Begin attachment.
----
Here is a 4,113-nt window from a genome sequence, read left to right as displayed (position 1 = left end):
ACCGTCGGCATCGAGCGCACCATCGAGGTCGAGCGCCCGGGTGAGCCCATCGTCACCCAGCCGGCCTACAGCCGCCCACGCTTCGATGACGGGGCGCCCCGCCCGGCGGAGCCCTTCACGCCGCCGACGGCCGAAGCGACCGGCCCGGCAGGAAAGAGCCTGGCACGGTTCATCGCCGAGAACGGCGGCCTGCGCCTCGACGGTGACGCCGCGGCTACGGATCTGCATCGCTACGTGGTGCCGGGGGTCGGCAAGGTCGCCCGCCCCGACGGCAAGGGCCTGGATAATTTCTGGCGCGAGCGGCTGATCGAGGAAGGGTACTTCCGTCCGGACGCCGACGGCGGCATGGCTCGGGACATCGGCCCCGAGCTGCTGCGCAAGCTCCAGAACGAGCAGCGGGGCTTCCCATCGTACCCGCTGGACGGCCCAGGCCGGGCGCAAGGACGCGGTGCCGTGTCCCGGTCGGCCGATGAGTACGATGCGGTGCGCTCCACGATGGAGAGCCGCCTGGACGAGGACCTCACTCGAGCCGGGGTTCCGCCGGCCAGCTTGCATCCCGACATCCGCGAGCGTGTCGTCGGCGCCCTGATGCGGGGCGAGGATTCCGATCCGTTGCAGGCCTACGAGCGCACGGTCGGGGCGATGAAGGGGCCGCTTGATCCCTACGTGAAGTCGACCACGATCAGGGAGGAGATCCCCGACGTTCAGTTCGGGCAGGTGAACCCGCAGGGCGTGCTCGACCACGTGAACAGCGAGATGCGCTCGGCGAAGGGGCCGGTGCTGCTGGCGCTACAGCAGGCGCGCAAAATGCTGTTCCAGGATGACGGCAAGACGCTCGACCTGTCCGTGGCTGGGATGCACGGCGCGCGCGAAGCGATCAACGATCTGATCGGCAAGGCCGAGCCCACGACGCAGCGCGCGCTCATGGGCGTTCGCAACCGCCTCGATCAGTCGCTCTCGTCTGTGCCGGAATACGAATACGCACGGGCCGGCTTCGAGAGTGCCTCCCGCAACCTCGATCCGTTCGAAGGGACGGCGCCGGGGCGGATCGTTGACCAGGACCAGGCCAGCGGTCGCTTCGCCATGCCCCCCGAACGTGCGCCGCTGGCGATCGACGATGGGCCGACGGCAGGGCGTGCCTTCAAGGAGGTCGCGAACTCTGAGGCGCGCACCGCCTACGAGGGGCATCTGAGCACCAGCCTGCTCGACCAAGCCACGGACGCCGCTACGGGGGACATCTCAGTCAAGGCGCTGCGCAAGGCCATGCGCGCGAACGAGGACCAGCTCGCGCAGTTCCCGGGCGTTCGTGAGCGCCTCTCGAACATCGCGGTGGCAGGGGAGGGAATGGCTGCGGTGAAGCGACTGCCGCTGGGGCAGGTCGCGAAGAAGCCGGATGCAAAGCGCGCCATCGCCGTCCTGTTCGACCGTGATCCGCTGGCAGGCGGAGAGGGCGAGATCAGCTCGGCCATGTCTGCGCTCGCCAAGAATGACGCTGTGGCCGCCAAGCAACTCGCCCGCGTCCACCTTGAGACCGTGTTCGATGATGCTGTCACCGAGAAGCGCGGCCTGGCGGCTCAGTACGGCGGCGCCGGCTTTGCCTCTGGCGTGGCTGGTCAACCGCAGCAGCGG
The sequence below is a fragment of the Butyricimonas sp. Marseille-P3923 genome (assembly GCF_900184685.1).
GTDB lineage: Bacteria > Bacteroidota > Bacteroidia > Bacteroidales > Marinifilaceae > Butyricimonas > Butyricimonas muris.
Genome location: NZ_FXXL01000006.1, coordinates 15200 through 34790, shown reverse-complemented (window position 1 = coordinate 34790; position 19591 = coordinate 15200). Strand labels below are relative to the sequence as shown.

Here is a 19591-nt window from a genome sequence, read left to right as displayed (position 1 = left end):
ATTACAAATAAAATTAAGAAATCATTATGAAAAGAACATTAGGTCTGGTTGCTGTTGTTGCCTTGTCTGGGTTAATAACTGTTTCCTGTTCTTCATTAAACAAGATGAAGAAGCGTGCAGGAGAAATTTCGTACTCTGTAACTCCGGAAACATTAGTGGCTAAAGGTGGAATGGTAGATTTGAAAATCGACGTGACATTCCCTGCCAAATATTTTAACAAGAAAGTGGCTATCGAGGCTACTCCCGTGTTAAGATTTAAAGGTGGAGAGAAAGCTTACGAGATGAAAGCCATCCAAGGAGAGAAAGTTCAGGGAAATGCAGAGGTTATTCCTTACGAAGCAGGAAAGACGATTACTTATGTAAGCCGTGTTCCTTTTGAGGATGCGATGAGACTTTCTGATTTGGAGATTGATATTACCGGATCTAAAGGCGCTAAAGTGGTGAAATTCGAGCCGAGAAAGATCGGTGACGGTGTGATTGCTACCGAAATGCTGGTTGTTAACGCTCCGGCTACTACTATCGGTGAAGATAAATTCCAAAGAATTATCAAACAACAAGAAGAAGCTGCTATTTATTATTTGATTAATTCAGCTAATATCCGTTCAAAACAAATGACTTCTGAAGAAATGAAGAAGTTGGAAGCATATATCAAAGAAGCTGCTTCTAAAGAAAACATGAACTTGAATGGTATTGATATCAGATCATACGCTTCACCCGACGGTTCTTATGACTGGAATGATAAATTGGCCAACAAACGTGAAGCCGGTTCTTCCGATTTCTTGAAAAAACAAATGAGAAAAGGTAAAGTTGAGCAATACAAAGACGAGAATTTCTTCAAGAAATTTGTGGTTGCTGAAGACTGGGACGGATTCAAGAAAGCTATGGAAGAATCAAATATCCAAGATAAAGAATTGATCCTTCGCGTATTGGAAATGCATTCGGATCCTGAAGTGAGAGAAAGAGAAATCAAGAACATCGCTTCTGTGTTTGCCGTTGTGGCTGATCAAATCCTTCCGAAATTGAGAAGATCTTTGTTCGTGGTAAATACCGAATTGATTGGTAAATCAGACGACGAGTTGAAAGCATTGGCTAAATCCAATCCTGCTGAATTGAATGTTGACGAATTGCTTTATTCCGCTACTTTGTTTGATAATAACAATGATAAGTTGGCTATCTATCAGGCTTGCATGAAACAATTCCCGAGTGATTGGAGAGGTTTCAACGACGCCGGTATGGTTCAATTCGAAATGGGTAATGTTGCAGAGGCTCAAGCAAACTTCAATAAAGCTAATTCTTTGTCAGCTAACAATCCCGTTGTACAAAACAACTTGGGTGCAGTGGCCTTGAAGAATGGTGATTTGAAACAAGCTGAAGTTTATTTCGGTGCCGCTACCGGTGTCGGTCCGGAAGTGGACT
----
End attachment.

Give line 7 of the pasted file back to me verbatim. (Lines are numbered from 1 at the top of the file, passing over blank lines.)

ATTACAAATAAAATTAAGAAATCATTATGAAAAGAACATTAGGTCTGGTTGCTGTTGTTGCCTTGTCTGGGTTAATAACTGTTTCCTGTTCTTCATTAAACAAGATGAAGAAGCGTGCAGGAGAAATTTCGTACTCTGTAACTCCGGAAACATTAGTGGCTAAAGGTGGAATGGTAGATTTGAAAATCGACGTGACATTCCCTGCCAAATATTTTAACAAGAAAGTGGCTATCGAGGCTACTCCCGTGTTAAGATTTAAAGGTGGAGAGAAAGCTTACGAGATGAAAGCCATCCAAGGAGAGAAAGTTCAGGGAAATGCAGAGGTTATTCCTTACGAAGCAGGAAAGACGATTACTTATGTAAGCCGTGTTCCTTTTGAGGATGCGATGAGACTTTCTGATTTGGAGATTGATATTACCGGATCTAAAGGCGCTAAAGTGGTGAAATTCGAGCCGAGAAAGATCGGTGACGGTGTGATTGCTACCGAAATGCTGGTTGTTAACGCTCCGGCTACTACTATCGGTGAAGATAAATTCCAAAGAATTATCAAACAACAAGAAGAAGCTGCTATTTATTATTTGATTAATTCAGCTAATATCCGTTCAAAACAAATGACTTCTGAAGAAATGAAGAAGTTGGAAGCATATATCAAAGAAGCTGCTTCTAAAGAAAACATGAACTTGAATGGTATTGATATCAGATCATACGCTTCACCCGACGGTTCTTATGACTGGAATGATAAATTGGCCAACAAACGTGAAGCCGGTTCTTCCGATTTCTTGAAAAAACAAATGAGAAAAGGTAAAGTTGAGCAATACAAAGACGAGAATTTCTTCAAGAAATTTGTGGTTGCTGAAGACTGGGACGGATTCAAGAAAGCTATGGAAGAATCAAATATCCAAGATAAAGAATTGATCCTTCGCGTATTGGAAATGCATTCGGATCCTGAAGTGAGAGAAAGAGAAATCAAGAACATCGCTTCTGTGTTTGCCGTTGTGGCTGATCAAATCCTTCCGAAATTGAGAAGATCTTTGTTCGTGGTAAATACCGAATTGATTGGTAAATCAGACGACGAGTTGAAAGCATTGGCTAAATCCAATCCTGCTGAATTGAATGTTGACGAATTGCTTTATTCCGCTACTTTGTTTGATAATAACAATGATAAGTTGGCTATCTATCAGGCTTGCATGAAACAATTCCCGAGTGATTGGAGAGGTTTCAACGACGCCGGTATGGTTCAATTCGAAATGGGTAATGTTGCAGAGGCTCAAGCAAACTTCAATAAAGCTAATTCTTTGTCAGCTAACAATCCCGTTGTACAAAACAACTTGGGTGCAGTGGCCTTGAAGAATGGTGATTTGAAACAAGCTGAAGTTTATTTCGGTGCCGCTACCGGTGTCGGTCCGGAAGTGGACT